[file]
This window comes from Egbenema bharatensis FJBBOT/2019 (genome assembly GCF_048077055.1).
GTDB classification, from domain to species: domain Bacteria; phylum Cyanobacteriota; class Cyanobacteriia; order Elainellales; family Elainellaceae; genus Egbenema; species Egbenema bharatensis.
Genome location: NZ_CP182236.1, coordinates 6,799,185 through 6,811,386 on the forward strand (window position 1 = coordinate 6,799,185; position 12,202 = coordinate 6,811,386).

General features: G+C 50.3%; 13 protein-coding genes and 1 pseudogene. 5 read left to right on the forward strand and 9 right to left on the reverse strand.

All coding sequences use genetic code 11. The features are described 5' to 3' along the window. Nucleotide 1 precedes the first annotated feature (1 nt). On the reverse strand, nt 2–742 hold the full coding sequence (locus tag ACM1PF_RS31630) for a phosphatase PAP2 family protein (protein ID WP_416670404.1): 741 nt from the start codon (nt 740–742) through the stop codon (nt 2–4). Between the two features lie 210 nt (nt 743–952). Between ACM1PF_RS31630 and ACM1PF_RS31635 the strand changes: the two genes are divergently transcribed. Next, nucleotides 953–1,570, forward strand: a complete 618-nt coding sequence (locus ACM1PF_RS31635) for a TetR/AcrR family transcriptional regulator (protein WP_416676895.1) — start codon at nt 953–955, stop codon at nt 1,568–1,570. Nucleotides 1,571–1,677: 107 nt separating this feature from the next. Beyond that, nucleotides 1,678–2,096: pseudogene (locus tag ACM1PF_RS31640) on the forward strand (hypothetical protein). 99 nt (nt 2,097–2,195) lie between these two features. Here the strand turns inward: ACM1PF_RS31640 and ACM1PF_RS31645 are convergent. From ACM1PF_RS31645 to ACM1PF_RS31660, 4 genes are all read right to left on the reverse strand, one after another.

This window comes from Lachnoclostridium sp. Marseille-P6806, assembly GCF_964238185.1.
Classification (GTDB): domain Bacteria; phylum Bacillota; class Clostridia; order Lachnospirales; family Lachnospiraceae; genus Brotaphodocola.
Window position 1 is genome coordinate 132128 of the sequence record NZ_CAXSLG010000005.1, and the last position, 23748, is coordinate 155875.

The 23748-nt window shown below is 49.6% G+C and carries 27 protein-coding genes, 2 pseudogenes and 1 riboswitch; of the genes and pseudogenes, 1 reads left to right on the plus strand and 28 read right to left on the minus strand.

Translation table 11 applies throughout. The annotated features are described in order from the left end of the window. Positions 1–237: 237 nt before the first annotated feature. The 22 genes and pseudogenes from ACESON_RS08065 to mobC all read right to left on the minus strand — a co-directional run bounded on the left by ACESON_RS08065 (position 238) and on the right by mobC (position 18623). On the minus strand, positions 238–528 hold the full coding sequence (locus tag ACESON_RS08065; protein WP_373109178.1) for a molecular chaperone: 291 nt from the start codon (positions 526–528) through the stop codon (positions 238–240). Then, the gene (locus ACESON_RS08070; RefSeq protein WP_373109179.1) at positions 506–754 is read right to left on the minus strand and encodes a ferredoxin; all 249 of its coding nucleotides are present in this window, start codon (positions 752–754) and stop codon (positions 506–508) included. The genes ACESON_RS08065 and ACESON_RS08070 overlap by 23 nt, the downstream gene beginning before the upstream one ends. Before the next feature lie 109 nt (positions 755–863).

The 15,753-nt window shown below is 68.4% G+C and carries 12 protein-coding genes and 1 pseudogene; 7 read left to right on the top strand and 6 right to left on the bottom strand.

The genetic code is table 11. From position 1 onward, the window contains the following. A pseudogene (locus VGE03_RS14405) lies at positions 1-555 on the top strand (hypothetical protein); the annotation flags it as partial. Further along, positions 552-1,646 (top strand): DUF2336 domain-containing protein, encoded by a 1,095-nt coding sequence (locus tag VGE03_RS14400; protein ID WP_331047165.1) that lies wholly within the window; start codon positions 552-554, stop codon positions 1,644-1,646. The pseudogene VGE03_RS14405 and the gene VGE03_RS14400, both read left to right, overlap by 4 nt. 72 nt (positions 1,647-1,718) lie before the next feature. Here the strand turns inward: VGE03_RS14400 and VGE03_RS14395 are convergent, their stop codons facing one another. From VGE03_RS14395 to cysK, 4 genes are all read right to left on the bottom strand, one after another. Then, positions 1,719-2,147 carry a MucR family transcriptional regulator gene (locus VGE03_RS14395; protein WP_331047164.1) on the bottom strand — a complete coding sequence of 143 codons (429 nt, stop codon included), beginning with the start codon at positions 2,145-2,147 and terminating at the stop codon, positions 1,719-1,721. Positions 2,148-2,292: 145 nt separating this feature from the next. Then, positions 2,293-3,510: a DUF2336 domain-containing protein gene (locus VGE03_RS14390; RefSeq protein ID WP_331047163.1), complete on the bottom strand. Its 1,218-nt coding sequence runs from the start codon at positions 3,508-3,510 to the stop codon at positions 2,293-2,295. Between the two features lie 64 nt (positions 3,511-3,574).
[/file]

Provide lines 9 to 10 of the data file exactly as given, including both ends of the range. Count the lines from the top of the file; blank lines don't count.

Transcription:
The 23748-nt window shown below is 49.6% G+C and carries 27 protein-coding genes, 2 pseudogenes and 1 riboswitch; of the genes and pseudogenes, 1 reads left to right on the plus strand and 28 read right to left on the minus strand.

Translation table 11 applies throughout. The annotated features are described in order from the left end of the window. Positions 1–237: 237 nt before the first annotated feature. The 22 genes and pseudogenes from ACESON_RS08065 to mobC all read right to left on the minus strand — a co-directional run bounded on the left by ACESON_RS08065 (position 238) and on the right by mobC (position 18623). On the minus strand, positions 238–528 hold the full coding sequence (locus tag ACESON_RS08065; protein WP_373109178.1) for a molecular chaperone: 291 nt from the start codon (positions 526–528) through the stop codon (positions 238–240). Then, the gene (locus ACESON_RS08070; RefSeq protein WP_373109179.1) at positions 506–754 is read right to left on the minus strand and encodes a ferredoxin; all 249 of its coding nucleotides are present in this window, start codon (positions 752–754) and stop codon (positions 506–508) included. The genes ACESON_RS08065 and ACESON_RS08070 overlap by 23 nt, the downstream gene beginning before the upstream one ends. Before the next feature lie 109 nt (positions 755–863).